The use of ‘open book’ budgeting requires a change of mindset within the political make-up of organizations. It requires budget holders to see the overall advantage that years allocation of funds has in terms of growth and longevity of the organization. Also an acceptance that next year may see their budget reduced so another area has the necessary funds to develop so that the whole operation can improve productivity and profitability.
For you as budget holder it is advisable to schedule an amount of time every week that enables you to update, review, (Link this to Monitoring a Budget template) make any required amends and forecast the forward expenditure of your budget. Being able to sign off invoices, orders, expenses etc. once a week would be good use of your time it is rarely practical.
What you must prevent is the adhoc entering of budget information into your spreadsheet as this will quickly because a major source of disruption and reduce your productivity. Setting up a filing system so you retain evidence of these documents is essential. Using your scheduled time slot enables you to properly manage and monitor your budget.
Each organization will define its reporting criteria and schedule to match its needs. But they will all be assessing how well the budget is supporting the priorities and targets it has set. A typical format is:
- Monthly Budget Report – shows actual expenditure compared to planned or forecast expenditure. This can be on a cost center/area basis or by line item for each cost area. It gives an overall indication of whether the budget is ‘on-track’ or not.
- This might only go to your immediate manager and they only want you to report major cost center variances that are over 5 of the expected expenditure.
- If this goes to executive or board level they will be judging if any changes should be made to end of year budgets when compared to revenue received and forecast.
- Quarterly Budget Report.- gives a more detailed description of how well actual expenditure matches the planned expenditure. Invariably this will be at a cost center level. Its main purpose it to show how well actual revenue or sales match that forecast. Then
- This report looks at how current levels of expenditure has created the revenue to-date and how future spend will bring in the remaining figure.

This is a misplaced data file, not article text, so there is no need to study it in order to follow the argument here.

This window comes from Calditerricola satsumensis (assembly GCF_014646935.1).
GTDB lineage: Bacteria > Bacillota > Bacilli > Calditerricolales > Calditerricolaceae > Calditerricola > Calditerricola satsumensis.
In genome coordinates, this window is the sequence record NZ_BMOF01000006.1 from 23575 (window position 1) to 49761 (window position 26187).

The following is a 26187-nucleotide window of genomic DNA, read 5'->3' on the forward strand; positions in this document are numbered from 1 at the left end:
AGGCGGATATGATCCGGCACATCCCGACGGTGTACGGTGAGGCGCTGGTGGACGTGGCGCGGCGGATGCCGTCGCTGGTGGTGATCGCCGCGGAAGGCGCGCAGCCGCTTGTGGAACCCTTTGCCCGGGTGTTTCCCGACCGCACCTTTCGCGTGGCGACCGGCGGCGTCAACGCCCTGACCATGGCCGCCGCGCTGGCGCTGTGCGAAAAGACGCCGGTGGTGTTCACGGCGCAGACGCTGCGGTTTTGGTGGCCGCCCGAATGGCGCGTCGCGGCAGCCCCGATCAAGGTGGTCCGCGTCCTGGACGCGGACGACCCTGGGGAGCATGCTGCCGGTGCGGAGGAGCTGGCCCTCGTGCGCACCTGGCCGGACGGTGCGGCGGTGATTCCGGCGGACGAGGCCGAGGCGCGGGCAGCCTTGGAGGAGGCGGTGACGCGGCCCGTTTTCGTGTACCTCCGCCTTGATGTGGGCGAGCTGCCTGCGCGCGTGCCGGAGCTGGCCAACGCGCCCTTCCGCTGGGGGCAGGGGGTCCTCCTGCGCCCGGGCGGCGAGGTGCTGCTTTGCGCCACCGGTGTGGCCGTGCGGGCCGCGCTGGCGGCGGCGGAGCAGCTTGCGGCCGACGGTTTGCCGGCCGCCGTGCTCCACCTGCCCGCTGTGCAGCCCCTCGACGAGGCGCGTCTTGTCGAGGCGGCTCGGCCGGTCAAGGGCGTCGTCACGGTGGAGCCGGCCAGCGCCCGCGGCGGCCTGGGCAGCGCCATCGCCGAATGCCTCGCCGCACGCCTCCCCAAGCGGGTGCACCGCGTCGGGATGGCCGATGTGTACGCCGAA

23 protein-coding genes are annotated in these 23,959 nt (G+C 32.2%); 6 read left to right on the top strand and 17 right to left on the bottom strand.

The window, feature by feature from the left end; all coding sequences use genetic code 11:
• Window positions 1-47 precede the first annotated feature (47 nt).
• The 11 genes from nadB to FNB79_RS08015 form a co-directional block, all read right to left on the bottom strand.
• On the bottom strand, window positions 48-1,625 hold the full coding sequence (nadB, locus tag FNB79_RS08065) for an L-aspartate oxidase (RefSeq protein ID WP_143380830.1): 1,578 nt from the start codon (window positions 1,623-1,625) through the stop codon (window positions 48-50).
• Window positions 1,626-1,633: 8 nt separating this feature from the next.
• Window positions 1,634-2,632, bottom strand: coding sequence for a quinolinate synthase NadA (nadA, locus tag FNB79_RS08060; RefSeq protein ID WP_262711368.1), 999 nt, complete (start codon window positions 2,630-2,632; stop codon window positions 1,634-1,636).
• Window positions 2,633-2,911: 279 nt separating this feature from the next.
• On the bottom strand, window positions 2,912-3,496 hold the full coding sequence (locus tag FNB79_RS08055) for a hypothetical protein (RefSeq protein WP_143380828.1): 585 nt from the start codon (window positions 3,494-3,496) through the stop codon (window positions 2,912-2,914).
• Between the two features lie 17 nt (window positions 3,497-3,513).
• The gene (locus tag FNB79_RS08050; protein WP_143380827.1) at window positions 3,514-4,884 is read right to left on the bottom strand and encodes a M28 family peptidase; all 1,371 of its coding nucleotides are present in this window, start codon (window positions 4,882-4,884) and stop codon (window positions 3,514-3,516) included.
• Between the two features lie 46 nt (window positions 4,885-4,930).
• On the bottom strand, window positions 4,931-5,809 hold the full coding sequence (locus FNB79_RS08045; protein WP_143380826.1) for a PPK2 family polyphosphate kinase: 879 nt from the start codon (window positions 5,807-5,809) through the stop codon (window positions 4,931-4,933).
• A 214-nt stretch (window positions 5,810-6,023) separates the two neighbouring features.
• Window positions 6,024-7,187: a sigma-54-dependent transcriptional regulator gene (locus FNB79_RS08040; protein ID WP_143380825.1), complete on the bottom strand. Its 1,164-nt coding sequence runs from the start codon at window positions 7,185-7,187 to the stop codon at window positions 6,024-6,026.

- The Budget Steering Committee (BSC) will be the ultimate recipient of these reports and they will closely scrutinize them. Depending on the financial picture they depict decision will be made as whether or not budgets need to be amended and which ones.
- The executive on the BSC are personally rewarded for meeting or even exceeding revenue targets so they will demand concise and accurate reports.
Any explanation that accompanies the budget report should be brief and tell in clear and concise manner why variances have occurred, what if anything is being done at this point in time to keep the budget on target and any changes to forecasts, with a single sentence description. It should highlight any major changes that have been incorporated to keep budget expenditure within the approved parameters.
It is important to remember that your budget contributes to the key financial statements your organization prepares each year. This information is what stakeholders, fund managers, backers and shareholders will basis their decisions about continued and future investment on.
Understand Basic Financial Terms
It is essential that every budget holder has a basic knowledge of the financial and budgetary terms they will hear and use whilst managing a budget. Below is a list of the some of the typical terms you will need to be familiar with.
- Accounts Payable – amount owed to creditors.
- Accounts Receivable – debts owed to the division or organization.
- Audit – process that checks an organization’s financial records for accuracy, errors and issues. It s a legal requirement and must be carried out by authorised and independent body.
- Bad Debt – means all reasonable action has been taken to collect monies but they have failed to receive any payment.
- Balanced Budget – projected expenses and projected income match at a point in time.
- Budget Deficit – expenses are significantly greater than income at a point in time.
- Budget Surplus – income is significantly greater than expenses at a point in time.
- Fiscal Year – means financial year. It determines taxes are filed, audits conducted, and legal signing off of accounts.
- Inventory / Stock – is made of 3 things: raw materials, work in progress (WIP) and finished goods.
- Line-Item – is used to refer to an expense category i.e. wages, office supplies etc.
- Projected expenses – figure expected to be spent for a set period for each expense item and overall in the financial year.
- Projected income – figure forecasted to receive in revenue or sales by source in each period making up the financial year.
These are just a few basic terms you will come across in managing a budget if you want a more detailed list of accounting and financial statements please click this link Accounting Terminology Checklist.
This checklist provides managers with precise definitions of key accounting terms. It is important to know their exact meanings to avoid misunderstandings. It is important to be aware of how management and financial accounts are produced and the differences between them. Also having an understanding of the information the four key financial statements contain will enhance your chances of promotion. Speaking the language of your seniors whether in corporations or nonprofit organizations is essential to fulfill your ambitions.